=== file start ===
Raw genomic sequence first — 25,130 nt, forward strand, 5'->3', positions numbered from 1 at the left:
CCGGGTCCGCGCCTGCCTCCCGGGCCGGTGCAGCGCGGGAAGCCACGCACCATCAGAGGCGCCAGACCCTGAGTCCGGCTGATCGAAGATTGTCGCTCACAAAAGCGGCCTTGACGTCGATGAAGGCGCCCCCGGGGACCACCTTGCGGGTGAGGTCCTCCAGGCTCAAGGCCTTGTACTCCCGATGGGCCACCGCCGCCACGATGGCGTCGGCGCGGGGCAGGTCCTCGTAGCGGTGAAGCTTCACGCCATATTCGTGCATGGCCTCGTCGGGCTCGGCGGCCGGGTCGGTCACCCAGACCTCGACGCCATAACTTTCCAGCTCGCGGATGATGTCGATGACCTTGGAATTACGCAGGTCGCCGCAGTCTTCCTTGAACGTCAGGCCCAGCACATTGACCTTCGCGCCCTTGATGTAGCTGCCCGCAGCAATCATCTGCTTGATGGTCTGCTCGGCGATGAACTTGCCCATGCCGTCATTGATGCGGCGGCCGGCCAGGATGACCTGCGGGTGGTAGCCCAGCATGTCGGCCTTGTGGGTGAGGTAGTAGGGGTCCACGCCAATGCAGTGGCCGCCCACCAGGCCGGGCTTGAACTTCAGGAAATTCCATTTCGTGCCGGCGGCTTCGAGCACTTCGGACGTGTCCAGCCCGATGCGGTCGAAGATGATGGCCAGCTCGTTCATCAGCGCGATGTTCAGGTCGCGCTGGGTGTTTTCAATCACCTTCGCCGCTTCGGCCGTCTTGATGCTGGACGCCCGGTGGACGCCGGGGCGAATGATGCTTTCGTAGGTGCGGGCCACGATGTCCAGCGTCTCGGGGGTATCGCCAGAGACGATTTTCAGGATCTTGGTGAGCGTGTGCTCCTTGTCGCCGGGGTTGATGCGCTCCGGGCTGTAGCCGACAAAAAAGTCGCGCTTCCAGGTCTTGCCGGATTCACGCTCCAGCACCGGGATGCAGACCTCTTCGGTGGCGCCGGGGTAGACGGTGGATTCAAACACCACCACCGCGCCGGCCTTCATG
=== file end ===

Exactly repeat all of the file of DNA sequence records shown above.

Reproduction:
Raw genomic sequence first — 25,130 nt, forward strand, 5'->3', positions numbered from 1 at the left:
CCGGGTCCGCGCCTGCCTCCCGGGCCGGTGCAGCGCGGGAAGCCACGCACCATCAGAGGCGCCAGACCCTGAGTCCGGCTGATCGAAGATTGTCGCTCACAAAAGCGGCCTTGACGTCGATGAAGGCGCCCCCGGGGACCACCTTGCGGGTGAGGTCCTCCAGGCTCAAGGCCTTGTACTCCCGATGGGCCACCGCCGCCACGATGGCGTCGGCGCGGGGCAGGTCCTCGTAGCGGTGAAGCTTCACGCCATATTCGTGCATGGCCTCGTCGGGCTCGGCGGCCGGGTCGGTCACCCAGACCTCGACGCCATAACTTTCCAGCTCGCGGATGATGTCGATGACCTTGGAATTACGCAGGTCGCCGCAGTCTTCCTTGAACGTCAGGCCCAGCACATTGACCTTCGCGCCCTTGATGTAGCTGCCCGCAGCAATCATCTGCTTGATGGTCTGCTCGGCGATGAACTTGCCCATGCCGTCATTGATGCGGCGGCCGGCCAGGATGACCTGCGGGTGGTAGCCCAGCATGTCGGCCTTGTGGGTGAGGTAGTAGGGGTCCACGCCAATGCAGTGGCCGCCCACCAGGCCGGGCTTGAACTTCAGGAAATTCCATTTCGTGCCGGCGGCTTCGAGCACTTCGGACGTGTCCAGCCCGATGCGGTCGAAGATGATGGCCAGCTCGTTCATCAGCGCGATGTTCAGGTCGCGCTGGGTGTTTTCAATCACCTTCGCCGCTTCGGCCGTCTTGATGCTGGACGCCCGGTGGACGCCGGGGCGAATGATGCTTTCGTAGGTGCGGGCCACGATGTCCAGCGTCTCGGGGGTATCGCCAGAGACGATTTTCAGGATCTTGGTGAGCGTGTGCTCCTTGTCGCCGGGGTTGATGCGCTCCGGGCTGTAGCCGACAAAAAAGTCGCGCTTCCAGGTCTTGCCGGATTCACGCTCCAGCACCGGGATGCAGACCTCTTCGGTGGCGCCGGGGTAGACGGTGGATTCAAACACCACCACCGCGCCGGCCTTCATG